Here at InkFactory.com we, like many others, have been following the growing trend of 3D printing with some interest. You have probably seen the news articles talking about the world’s first 3D printed hand gun, evening dress, sports shoe, etc.

N.A.S.A has just tested a new space engine built with 3D printed parts and are currently testing a 3D printer for making pizza on the international Space Station. And a US hospital lab has just printed a replacement trachea (airway) that saved a baby’s life…

3D printing is now becoming part of our lives in 2013, so it was only a matter of time before the conversation at InkFactory.com turned from look at what other folks are creating to “what could we create?”

As a leading UK print supplies retailer we asked ourselves some simple questions:

  • Would it be possible for the home user to print their own ink cartridges and so save money?
  • Would it ever be possible in the future to produce some sort of “print your own” inkjet cartridge kit?

So we decided to test the idea of creating the world’s first working 3D printed Inkjet cartridge!

Creating A Working 3D Printed Ink Cartridge

In June we purchased a MakerBot Replicator 2 desktop 3D printer, along with a selection of coloured PLA plastics, and a plan was drawn up to execute the project over the coming weeks.

Step One – Choose an Ink Cartridge

Top of the list was choosing a suitable inkjet cartridge and inkjet printer. Fortunately here at InkFactory.com we have been supplying inkjet cartridges to both the public and businesses for more than decade. So armed with that level of industry knowledge a pair of KODAK ink cartridges (Kodak 30C and Kodak 30B) were quickly chosen for this 3D printing project.

Step Two – Create a 3D Model

To print an object in 3D you need to have an accurate scaled 3D drawing of the object. So using SolidWorks, a leading CAD software package that can be used to create 3D objects, we were able to replicate the KODAK 30C and KODAK 30B ink cartridges and export them as industry standard  .STL files.

CAD file for 3d printed ink cartridges

The KODAK 30B Ink Cartridge CAD File in SolidWorks

Step Three – Import 3D Objects into MakerWare Software

Now we had our 3D models in an industry standard file format the next step was to use the free software that came with our MakerBot Replicator 2 desktop 3D printer, and create a file that could be sent to the 3D printer for printing.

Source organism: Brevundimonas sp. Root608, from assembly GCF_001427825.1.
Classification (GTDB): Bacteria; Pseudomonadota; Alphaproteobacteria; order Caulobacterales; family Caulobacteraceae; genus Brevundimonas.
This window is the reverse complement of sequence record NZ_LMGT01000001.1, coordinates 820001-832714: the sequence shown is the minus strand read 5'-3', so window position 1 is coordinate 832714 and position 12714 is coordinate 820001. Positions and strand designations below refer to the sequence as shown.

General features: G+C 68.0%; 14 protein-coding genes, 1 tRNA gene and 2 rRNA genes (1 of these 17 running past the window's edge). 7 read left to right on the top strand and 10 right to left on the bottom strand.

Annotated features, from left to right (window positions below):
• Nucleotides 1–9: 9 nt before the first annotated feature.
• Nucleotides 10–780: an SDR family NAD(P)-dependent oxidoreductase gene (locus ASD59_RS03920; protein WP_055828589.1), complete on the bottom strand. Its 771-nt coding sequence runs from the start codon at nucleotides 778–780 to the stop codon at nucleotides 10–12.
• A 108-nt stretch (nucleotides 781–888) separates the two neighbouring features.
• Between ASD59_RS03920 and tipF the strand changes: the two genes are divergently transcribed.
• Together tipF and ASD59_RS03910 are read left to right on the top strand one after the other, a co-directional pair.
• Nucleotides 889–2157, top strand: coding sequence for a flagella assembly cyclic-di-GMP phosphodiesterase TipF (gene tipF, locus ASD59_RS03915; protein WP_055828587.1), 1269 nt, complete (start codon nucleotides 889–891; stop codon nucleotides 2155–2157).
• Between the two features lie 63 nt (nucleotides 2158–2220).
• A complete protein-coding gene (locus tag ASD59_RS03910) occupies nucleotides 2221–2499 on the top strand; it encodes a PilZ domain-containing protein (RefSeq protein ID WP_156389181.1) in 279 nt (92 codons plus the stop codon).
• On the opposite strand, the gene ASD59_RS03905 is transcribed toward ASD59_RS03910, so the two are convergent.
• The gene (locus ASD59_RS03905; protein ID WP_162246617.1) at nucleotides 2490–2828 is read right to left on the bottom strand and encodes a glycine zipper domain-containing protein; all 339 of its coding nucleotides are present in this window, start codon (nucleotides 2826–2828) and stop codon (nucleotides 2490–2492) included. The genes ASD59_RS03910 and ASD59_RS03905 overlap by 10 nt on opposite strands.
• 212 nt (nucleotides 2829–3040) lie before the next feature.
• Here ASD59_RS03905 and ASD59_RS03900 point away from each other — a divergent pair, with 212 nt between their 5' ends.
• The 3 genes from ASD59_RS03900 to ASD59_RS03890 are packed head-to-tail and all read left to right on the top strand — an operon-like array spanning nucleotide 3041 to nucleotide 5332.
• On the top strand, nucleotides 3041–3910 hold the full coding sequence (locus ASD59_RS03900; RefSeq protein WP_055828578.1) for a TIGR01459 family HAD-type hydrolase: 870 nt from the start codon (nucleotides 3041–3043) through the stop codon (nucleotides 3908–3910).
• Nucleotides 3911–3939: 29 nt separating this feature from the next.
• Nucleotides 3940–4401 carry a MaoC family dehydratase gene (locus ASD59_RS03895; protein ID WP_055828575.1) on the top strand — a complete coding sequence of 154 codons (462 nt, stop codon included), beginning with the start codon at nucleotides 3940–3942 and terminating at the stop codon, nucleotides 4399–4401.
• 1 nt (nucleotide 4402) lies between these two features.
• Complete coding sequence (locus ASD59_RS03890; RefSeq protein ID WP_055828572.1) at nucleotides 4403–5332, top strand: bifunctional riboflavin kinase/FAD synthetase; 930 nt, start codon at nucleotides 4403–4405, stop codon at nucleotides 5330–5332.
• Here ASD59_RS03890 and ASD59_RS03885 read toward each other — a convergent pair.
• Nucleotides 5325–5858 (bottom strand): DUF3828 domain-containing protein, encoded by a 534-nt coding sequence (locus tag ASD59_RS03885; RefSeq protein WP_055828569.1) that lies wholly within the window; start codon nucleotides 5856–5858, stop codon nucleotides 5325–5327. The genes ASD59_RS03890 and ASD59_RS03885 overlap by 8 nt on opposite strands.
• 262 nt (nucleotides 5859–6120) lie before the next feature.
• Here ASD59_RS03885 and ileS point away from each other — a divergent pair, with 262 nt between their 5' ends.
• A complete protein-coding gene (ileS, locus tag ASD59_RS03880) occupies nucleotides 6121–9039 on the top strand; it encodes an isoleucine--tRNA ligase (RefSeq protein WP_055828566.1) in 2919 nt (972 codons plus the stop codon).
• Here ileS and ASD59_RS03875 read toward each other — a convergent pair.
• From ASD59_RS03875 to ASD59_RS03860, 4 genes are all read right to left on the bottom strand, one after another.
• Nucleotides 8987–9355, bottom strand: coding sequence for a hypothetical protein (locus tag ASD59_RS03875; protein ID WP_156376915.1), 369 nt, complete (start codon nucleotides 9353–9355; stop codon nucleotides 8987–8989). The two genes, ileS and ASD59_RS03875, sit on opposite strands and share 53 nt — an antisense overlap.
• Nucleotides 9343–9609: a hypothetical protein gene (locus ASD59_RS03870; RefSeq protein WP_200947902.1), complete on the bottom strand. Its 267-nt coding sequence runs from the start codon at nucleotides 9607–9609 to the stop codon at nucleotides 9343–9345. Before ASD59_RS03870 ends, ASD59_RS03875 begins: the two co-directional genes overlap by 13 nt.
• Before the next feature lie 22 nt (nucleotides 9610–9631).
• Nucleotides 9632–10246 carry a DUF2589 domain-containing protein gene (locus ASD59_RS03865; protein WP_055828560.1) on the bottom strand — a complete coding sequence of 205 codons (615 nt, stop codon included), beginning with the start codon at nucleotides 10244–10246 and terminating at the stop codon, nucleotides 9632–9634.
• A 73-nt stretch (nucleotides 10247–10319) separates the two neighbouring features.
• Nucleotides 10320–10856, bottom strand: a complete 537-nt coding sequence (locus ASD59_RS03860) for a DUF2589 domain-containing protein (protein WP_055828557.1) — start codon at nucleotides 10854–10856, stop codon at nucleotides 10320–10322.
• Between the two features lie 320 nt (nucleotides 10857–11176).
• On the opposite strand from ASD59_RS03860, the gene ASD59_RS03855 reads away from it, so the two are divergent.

The free software is called MakerWare and contains a “slicing engine” a special algorithm that tells the MakerBot 3D printer what to make and how to make it.

Makerware 3d printed ink cartridges

Our 3D Objects Imported Into MakerBot MakerWare

Step Four – Print The 3D Ink Cartridges

The next step was to export our 3D ink cartridges, using MakerWare, into the 3D printer and start printing the 3D ink cartridges! During the process several modifications had to be made to the 3D drawings, but we soon had a working inkjet cartridge printed on our 3D printer!

(You can watch our video at the end of the page to see the printing process in more detail…)

3D Printed Ink Cartridge

Printing one of the 3D Ink Cartridges on the MakerBot Replicator 2

3D printed ink cartridges

Original and Our 3D Printed KODAK 30 Black Ink Cartridges

3D printed ink cartridges

Original and Our 3D Printed KODAK 30 Black & Colour Ink Cartridges

Step Five – Using The 3D Printed Ink Cartridges

Once the ink cartridges had been printed the next step was to place them in an inkjet printer and attempt to print a test page. We achieved this by purchasing a KODAK ESP C110 colour inkjet and then replacing the original KODAK ink cartridges with our own 3D printed versions that had been filled with the appropriate ink refill.

3d printed ink cartridges

Our 3D Printed KODAK 30 Black & Colour Ink Cartridges with a Test Print

You can see the results in our video below.

In Closing…

We have learnt a lot about 3D printing during this project and will be passing that knowledge on in the form of more blog articles. The first has already been posted and is called The 10 Commandments of 3D Printing

During this project news was released that in the forthcoming Microsoft Windows 8.1 update, 3D printing technology developed by MakerBot Industries will be included. A validation from Microsoft that 3D printing is fast becoming a part of everyday technology as we move forward. As a technologist and a Microsoft MVP (2004-2007) I agree that we could see 3D printing in the home of the future.

The Video…

In the following video you can see the results of our project. From the design, 3D printing of the ink cartridges, to the actual printing of a colour test page in the KODAK inkjet printer…

Creating the World’s First Working 3D Printed Ink Cartridges

For us, as a company, printing a 3D Ink Cartridge was a logical step to take. But what would you print in 3D? What is your passion and/or hobby etc? Share your thoughts in the comments section below or let us know at Facebook or Twitter.



10 Comments

  1. David Moore

    A nice and informative page of 3D Printed Ink Cartridges info…

Other sites talking about this

  1. […] There are restrictions though… objects that are shiny, reflective, and fuzzy are not well suited to scanning on the MakerBot Digitizer. We certainly could not have used the MakerBot Digitizer to produce the 3D drawings for our recent project to create the world’s first working 3D printed ink cartridges… […]


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